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Adair County supervisors pass solar ordinance Wednesday  

Lyle Beane stated that MidAmerican Energy, the company that was the main developer on the Orient and Arbor Hill wind farms, completed early last year, had mistreated the county in several ways. He said the county should be leery of more developers coming in as forcefully as they did.

Credit:  By Caleb Nelson | Creston News | May 05, 2021 | www.crestonnews.com ~~

GREENFIELD – An ordinance passed by the Adair County supervisors Wednesday night set parameters for future utility-scale energy development in the county.

A public hearing was held with about 25 persons gathered, either in person or on the phone, for the event.

The ordinance passed on a 3-2 vote with Jodie Hoadley, Jerry Walker and Matt Wedemeyer voting yay and Steve Shelley and John Twombly voting nay.

The ordinance

The ordinance provides that there be a cap of 400 total acres of utility-scale solar energy development in the county. There is an appeal process outlined in the ordinance for those denied a request to erect such systems. A permit process carries a $100 fee.

Setbacks in the ordinance are 1,000 feet from an occupied residence, 250 feet from the property line of any non-participating parcel, 50 feet from the road right of way, a radius of 150 feet from the center of the intersection, and five miles from the property line of a public airport.

Non-participating and participating landowners may sign a waiver saying they allow utility scale solar energy systems closer to them than the distances outlined in the ordinance.

There are provisions in the ordinance for fencing, insurance, ground cover underneath the panels, road use agreements and a decomissioning plan.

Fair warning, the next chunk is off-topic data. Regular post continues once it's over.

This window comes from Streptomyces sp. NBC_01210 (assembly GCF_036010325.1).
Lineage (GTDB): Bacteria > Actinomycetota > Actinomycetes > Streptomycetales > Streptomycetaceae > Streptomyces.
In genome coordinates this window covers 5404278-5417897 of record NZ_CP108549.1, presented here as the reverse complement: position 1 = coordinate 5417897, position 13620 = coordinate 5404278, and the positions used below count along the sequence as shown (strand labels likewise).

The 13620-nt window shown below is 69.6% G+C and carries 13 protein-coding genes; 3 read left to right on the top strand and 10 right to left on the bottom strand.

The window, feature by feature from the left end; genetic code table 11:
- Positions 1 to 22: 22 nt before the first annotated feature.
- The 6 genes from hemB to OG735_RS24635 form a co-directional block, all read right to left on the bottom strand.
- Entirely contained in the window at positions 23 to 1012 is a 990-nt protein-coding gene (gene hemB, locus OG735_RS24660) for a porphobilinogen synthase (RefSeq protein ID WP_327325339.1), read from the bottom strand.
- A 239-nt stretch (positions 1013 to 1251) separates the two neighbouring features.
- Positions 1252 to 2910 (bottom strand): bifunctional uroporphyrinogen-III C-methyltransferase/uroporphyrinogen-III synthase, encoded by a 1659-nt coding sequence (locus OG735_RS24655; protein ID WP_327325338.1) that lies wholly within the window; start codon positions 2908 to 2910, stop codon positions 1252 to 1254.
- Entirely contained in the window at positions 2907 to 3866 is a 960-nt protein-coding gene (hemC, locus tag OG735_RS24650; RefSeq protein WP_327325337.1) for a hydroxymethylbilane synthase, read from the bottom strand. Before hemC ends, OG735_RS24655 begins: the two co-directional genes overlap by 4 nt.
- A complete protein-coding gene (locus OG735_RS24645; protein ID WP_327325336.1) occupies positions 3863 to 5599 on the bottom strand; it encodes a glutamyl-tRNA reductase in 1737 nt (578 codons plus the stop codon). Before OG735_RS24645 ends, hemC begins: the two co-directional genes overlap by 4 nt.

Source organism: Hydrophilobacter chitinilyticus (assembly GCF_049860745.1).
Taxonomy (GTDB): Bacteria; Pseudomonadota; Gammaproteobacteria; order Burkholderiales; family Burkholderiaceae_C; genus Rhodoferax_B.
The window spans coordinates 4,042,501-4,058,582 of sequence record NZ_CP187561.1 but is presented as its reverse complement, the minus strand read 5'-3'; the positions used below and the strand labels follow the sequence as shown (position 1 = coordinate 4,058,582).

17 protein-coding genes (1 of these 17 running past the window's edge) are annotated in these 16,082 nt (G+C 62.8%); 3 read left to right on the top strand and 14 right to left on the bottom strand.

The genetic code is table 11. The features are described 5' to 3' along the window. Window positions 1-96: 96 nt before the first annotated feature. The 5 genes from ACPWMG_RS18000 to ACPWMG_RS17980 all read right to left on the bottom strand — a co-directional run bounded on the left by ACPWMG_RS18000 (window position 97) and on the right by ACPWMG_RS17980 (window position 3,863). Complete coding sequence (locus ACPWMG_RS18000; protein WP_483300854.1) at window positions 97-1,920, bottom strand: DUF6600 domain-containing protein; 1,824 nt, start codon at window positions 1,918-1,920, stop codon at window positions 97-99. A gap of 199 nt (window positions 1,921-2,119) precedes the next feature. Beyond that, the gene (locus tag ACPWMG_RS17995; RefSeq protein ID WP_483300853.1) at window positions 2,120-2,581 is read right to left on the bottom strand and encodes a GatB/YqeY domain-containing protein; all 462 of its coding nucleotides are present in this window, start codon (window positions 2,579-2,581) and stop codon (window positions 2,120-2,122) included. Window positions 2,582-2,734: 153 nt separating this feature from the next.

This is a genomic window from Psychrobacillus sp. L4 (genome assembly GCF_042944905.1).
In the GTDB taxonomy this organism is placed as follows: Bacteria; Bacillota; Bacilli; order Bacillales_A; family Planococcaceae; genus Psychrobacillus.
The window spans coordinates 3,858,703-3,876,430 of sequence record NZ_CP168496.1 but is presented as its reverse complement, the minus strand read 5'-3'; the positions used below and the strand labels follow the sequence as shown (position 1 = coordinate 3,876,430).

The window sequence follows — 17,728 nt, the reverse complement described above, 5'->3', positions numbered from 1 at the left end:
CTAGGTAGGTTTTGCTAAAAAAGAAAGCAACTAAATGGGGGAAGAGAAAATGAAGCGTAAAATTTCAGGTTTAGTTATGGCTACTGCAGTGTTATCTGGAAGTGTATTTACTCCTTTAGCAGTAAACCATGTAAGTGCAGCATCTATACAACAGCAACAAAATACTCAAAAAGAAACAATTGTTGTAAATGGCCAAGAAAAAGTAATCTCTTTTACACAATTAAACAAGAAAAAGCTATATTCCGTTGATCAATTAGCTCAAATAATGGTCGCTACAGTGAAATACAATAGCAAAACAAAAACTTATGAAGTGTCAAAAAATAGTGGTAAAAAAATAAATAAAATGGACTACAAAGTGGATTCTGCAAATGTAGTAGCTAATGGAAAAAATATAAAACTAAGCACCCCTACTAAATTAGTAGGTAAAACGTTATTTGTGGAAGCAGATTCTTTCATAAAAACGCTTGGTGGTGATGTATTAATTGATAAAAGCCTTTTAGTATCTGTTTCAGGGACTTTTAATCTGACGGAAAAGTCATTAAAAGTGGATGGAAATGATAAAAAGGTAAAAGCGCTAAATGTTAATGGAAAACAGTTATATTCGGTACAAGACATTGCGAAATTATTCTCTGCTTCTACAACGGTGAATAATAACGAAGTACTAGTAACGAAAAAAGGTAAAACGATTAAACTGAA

Feedback

All residents who spoke during the public hearing were in favor of the supervisors setting such an ordinance. MidAmerican Energy project developer Matt Ott spoke in favor of solar development.

Since early March, residents have shared concerns with the county’s elected officials that if certain parameters such as setbacks weren’t set soon, the county would potentially incur a large amount of acres of solar panels.

Comments shared during the hearing dealt with a wide array of concerns residents had, as eight different individuals spoke.

Glare from panels, sound from panels that move toward the sun and a decomissioning plan were all concerns shared. Some are also worried about the impact solar panels could have on the productivity of the local agricultural sector.

Tammy Baier of rural Orient is one who was concerned about the decomissioning plan.

“I’m mainly wanting to make sure we don’t end up with the solar panels at our landfill,” she said during the public hearing.

Rural Stuart resident Curt Beane said he liked the setbacks that are in the ordinance.

Lyle Beane stated that MidAmerican Energy, the company that was the main developer on the Orient and Arbor Hill wind farms, completed early last year, had mistreated the county in several ways. He said the county should be leery of more developers coming in as forcefully as they did.

“There’s no reason for us to allow a company that acts like that to come in and abuse us,” he said. “There’s no reason.”

Karen Seley of rural Greenfield said that she felt the 400-acre cap on utility-scale solar development in the county is appropriate, however there’s no way for the county to know how many acres of development have already been accounted for in the county to date. The supervisors have been made aware of a solar farm that is on tap to be installed near 130th Street and Walnut Avenue southeast of Stuart.